Low load BFR training and achilles tendon adaptations - an alternative to high load training

Episode #18

Happy New Year everyone.

Today's podcast looks into low load BFR training and achilles tendons. This is quite an exciting paper due to the positive effects of Blood Flow Restriction training with tendon adaptation. Previously only high load strength training has shown positive responses to tendon so this is a great result for what BFR can bring to the user - i.e. we can finally use low load training to elicit a tendon response (with the addition of BFR).

The other advantage of this session was how simple it was. There was a couple of points that I feel are quite important to note. Firstly, it was a 14-week training intervention. Typically a lot of academic studies are of 4-6weeks in lengths and probably this is why previous studies may not have shown positive training responses. The other point, was an incremental loading protocol - although the loads were still low (20-35% 1RM) every 4 weeks the load was increased by 5% and the subjects' max strength was reassessed and readjusted. This highlights that the body needs a continual increase in strength, even if we are using low-load BFR training. Therefore we can start to look at bringing this type of training to an "at-home" situation providing a simple solution for everyone.

This same principle for other tendons (esp. shoulder and patella) I feel can also be applied. I've had great success with tendon issues acutely and this paper highlights that a longer (14 week) approach to tendon adaptation is needed.

The article I review today is:

Low-load blood flow restriction training induces similar morphological and mechanical Achilles tendon adaptations compared with high-load resistance training. Centner C1, Lauber B1,2, Seynnes OR3, Jerger S1, Sohnius T1, Gollhofer A1, König D1. J Appl Physiol 2019 Dec 1;127(6):1660-1667. doi: 10.1152/japplphysiol.00602.2019. Epub 2019 Nov 14. Abstract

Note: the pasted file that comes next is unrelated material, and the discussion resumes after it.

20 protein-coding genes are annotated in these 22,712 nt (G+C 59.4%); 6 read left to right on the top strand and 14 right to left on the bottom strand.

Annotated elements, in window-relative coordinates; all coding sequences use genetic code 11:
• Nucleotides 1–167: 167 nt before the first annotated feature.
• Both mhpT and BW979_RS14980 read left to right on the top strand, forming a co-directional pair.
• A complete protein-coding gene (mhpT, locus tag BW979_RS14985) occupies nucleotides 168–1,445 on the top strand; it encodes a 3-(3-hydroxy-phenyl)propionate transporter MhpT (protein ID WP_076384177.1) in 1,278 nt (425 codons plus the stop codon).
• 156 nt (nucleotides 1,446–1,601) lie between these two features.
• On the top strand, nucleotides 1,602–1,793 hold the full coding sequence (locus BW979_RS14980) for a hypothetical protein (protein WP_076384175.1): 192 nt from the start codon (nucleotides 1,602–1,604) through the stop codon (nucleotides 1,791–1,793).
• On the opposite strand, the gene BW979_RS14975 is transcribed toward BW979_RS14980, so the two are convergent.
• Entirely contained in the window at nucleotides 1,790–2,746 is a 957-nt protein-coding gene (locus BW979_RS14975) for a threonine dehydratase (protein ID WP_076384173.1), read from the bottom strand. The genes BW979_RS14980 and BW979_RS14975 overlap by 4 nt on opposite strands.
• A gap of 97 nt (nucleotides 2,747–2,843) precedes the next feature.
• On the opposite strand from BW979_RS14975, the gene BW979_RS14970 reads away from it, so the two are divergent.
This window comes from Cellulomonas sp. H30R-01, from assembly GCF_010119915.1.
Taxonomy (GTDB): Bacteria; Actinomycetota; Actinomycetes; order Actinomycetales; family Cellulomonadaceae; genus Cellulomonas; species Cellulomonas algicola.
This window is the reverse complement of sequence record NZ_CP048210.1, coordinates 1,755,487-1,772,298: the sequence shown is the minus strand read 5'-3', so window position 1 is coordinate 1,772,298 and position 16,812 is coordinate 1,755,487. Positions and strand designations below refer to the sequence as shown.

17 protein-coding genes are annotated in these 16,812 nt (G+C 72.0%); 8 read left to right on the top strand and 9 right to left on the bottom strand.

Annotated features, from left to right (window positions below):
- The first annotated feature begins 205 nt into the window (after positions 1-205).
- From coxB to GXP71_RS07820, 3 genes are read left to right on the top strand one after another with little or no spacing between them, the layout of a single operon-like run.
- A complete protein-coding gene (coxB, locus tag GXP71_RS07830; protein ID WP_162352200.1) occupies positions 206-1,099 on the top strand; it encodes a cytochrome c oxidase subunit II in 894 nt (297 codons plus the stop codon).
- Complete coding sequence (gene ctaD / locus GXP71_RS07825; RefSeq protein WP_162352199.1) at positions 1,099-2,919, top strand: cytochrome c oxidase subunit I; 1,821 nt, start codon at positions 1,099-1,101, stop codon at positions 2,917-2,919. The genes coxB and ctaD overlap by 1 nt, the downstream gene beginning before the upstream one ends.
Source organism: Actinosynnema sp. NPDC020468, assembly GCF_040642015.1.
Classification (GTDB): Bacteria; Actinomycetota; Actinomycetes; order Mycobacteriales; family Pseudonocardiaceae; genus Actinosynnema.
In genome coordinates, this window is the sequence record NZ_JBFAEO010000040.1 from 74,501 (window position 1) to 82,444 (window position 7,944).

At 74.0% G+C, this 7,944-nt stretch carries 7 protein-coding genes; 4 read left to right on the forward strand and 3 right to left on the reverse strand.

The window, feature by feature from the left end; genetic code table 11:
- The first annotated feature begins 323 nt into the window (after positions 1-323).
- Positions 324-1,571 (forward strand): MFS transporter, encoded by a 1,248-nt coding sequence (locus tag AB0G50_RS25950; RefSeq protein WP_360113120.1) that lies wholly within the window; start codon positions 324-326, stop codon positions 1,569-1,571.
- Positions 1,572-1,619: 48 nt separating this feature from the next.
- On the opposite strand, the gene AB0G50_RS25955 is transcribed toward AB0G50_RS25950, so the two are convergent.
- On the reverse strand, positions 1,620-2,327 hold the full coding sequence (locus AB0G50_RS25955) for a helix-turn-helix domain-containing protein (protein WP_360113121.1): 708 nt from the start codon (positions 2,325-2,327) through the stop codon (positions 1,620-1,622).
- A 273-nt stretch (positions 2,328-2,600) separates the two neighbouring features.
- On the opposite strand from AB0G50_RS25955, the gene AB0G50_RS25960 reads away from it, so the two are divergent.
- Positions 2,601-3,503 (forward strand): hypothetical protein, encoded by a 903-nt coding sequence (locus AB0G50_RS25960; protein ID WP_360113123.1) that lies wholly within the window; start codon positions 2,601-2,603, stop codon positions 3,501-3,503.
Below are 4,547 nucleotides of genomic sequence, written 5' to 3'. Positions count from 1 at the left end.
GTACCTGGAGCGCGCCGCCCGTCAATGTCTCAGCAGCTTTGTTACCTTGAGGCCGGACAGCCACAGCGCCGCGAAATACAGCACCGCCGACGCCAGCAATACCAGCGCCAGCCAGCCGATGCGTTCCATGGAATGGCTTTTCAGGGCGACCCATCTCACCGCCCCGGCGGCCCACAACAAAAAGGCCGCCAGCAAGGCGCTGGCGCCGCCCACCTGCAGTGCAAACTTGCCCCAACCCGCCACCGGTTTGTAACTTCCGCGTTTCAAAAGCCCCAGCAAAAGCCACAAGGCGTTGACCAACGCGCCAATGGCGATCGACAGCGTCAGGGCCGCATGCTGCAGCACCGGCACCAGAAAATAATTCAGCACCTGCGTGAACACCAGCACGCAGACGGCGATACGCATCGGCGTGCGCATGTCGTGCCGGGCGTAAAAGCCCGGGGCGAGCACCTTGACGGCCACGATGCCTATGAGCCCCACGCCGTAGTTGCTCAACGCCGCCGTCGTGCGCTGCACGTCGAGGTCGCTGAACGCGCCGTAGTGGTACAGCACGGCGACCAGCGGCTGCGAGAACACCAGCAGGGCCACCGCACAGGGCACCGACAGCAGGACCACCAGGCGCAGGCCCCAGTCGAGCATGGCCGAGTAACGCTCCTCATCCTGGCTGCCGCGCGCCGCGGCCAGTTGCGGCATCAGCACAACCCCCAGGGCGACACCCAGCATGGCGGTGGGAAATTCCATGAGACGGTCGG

Low-load blood flow restriction (LL-BFR) training has gained increasing interest in the scientific community by demonstrating that increases in muscle mass and strength are comparable to conventional high-load (HL) resistance training. Although adaptations on the muscular level are well documented, there is little evidence on how LL-BFR training affects human myotendinous properties.

Therefore, the aim of the present study was to investigate morphological and mechanical Achilles tendon adaptations after 14 wk of strength training. Fifty-five male volunteers (27.9 ± 5.1 yr) were randomly allocated into the following three groups: LL-BFR [20-35% of one-repetition maximum (1RM)], HL (70-85% 1RM), or a nonexercising control (CON) group.

The LL-BFR and HL groups completed a resistance training program for 14 wk, and tendon morphology, mechanical as well as material properties, and muscle cross-sectional area (CSA) and isometric strength were assessed before and after the intervention. Both HL (+40.7%) and LL-BFR (+36.1%) training induced significant increases in tendon stiffness (P < 0.05) as well as tendon CSA (HL: +4.6%, LL-BFR: +7.8%, P < 0.001). These changes were comparable between groups without significant changes in Young's modulus.